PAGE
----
Cotton Vespasian A XIX, ff. 1v-2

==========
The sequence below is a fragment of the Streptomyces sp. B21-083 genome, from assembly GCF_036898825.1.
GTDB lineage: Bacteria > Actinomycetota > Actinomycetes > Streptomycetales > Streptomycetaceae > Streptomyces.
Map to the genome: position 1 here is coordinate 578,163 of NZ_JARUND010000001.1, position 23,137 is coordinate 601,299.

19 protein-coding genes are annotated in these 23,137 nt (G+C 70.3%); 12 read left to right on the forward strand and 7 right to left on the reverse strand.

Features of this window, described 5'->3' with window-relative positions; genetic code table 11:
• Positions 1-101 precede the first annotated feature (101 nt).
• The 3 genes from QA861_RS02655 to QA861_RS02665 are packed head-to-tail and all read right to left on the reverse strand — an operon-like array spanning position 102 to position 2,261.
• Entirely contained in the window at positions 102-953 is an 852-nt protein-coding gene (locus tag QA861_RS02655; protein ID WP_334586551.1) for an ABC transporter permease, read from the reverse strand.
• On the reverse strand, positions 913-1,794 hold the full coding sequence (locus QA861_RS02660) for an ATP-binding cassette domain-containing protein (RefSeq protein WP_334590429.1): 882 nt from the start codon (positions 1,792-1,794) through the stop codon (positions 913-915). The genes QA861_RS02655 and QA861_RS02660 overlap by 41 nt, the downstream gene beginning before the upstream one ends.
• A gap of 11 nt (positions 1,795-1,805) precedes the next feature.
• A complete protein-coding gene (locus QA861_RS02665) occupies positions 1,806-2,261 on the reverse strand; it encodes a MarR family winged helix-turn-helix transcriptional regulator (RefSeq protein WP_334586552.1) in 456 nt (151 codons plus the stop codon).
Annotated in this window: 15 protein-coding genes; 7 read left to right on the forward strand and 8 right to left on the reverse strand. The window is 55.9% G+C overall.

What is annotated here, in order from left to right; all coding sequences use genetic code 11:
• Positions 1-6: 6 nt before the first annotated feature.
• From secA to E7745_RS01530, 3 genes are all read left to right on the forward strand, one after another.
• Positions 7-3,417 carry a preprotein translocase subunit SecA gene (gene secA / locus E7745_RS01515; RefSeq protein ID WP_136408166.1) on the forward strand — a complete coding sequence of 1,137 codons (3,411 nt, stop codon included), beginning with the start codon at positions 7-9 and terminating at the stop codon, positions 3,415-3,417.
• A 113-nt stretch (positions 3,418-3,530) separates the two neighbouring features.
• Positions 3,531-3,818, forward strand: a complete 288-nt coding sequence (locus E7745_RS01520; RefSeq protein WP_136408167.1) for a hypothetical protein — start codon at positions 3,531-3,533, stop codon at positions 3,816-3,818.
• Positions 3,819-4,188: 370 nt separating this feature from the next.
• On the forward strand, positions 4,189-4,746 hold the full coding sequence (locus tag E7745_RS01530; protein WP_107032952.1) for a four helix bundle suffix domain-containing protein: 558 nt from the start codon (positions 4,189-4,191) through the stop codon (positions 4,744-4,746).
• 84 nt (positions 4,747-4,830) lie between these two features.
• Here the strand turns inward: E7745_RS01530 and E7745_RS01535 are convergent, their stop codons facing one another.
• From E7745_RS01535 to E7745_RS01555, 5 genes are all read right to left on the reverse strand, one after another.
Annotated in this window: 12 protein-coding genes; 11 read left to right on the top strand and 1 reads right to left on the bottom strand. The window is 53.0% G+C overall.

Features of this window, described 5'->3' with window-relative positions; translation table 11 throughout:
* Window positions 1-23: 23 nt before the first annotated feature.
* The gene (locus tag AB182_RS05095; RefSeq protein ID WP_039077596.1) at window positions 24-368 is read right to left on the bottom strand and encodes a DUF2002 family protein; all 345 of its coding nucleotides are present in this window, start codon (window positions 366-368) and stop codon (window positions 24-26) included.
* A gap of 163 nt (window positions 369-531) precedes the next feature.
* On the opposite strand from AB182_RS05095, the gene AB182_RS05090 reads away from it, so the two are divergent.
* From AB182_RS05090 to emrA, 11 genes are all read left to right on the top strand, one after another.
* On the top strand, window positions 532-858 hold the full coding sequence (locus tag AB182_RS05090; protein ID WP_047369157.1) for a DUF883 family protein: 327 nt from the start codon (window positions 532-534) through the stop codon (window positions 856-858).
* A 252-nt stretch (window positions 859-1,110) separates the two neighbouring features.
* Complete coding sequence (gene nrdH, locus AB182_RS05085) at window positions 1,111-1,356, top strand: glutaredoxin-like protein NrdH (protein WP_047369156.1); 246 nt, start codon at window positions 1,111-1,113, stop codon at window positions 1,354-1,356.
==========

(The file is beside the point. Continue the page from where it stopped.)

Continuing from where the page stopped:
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The Harvard Hannibal Master (fl. in Paris, c. 1415-1450) is named after a miniature of the Coronation of Hannibal in a copy of a Livy belonging to Harvard University (Cambridge, MA, Houghton Library, Richardson, MS 32, vol. 2, f. 1). All the other illuminations were executed by the Boucicaut and the Bedford Masters. The style of the Harvard Hannibal Master was clearly formed by the Boucicaut Master, whose compositions he often used (although he was familiar with those of the Limbourgs as well). His figures have pale flesh tones modelled with grey and green, interiors and landscapes are filled with numerous small details, and dark skies with golden stars. Although it has been suggested that the Royal Alexander in the British Library (Royal 20 B XX) and other manuscripts are not part of this artist’s œuvre, there are no major differences in style. Another artist, the Spitz Master (fl. in Paris, c. 1420-1430), is named after a book of hours that was previously owned by the Spitz family (Los Angeles, Getty Museum, MS 57, 94.ML.26). Stylistically indebted to the Limbourgs, his œuvre is quite small. In the Spitz Hours, he collaborated with the Harvard Hannibal Master and the Master of Guy de Laval.  
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